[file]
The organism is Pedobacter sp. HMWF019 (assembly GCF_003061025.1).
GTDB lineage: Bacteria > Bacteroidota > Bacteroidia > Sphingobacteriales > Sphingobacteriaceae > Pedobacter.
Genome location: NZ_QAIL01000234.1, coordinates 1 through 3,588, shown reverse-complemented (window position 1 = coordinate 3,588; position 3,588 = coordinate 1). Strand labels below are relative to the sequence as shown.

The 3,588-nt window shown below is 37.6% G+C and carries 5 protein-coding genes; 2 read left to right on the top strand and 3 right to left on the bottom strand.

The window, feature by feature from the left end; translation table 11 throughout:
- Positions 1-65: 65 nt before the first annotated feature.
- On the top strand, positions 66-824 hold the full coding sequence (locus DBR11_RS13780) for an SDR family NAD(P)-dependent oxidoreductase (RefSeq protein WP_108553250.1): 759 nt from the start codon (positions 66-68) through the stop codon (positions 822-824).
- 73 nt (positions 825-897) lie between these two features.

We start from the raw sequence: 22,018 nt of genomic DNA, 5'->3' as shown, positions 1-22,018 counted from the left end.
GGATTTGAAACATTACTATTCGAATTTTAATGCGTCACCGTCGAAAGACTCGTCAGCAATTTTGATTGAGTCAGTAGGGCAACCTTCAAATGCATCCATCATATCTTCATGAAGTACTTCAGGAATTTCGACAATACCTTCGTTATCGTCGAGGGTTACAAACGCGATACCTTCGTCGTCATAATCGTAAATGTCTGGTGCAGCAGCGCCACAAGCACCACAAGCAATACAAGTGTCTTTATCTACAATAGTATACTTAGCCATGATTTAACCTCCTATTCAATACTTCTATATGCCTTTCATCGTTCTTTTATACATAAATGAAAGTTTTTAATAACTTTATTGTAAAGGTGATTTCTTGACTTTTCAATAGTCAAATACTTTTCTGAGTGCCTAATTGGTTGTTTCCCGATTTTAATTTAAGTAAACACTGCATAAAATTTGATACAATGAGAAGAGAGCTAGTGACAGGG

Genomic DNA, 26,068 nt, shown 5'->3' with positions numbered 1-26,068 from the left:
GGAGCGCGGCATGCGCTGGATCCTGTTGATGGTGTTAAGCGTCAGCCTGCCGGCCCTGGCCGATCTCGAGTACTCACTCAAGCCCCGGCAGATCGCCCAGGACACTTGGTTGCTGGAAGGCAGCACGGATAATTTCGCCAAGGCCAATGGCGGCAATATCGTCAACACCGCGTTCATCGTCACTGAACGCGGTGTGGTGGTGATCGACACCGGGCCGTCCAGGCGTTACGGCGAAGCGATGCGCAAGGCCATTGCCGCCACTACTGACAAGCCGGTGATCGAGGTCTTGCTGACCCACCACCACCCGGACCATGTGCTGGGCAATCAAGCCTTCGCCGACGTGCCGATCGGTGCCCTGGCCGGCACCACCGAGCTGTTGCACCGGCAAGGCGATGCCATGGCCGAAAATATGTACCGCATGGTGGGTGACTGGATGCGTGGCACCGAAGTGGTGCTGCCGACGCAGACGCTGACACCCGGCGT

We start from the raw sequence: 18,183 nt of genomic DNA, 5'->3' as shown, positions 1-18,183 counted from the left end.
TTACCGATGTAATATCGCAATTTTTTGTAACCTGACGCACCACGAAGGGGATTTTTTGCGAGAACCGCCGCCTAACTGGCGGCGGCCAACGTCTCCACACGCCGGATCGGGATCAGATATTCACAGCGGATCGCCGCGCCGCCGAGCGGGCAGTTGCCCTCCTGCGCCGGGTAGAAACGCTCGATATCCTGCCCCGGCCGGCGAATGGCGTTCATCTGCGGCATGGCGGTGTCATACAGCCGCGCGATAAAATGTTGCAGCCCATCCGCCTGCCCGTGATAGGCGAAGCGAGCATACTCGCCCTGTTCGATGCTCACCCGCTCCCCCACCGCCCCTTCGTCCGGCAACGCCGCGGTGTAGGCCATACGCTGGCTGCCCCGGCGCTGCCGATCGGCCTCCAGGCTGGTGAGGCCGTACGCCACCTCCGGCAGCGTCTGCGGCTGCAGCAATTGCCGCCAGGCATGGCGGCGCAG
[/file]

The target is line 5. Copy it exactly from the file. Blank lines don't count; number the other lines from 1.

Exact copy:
The window, feature by feature from the left end; translation table 11 throughout: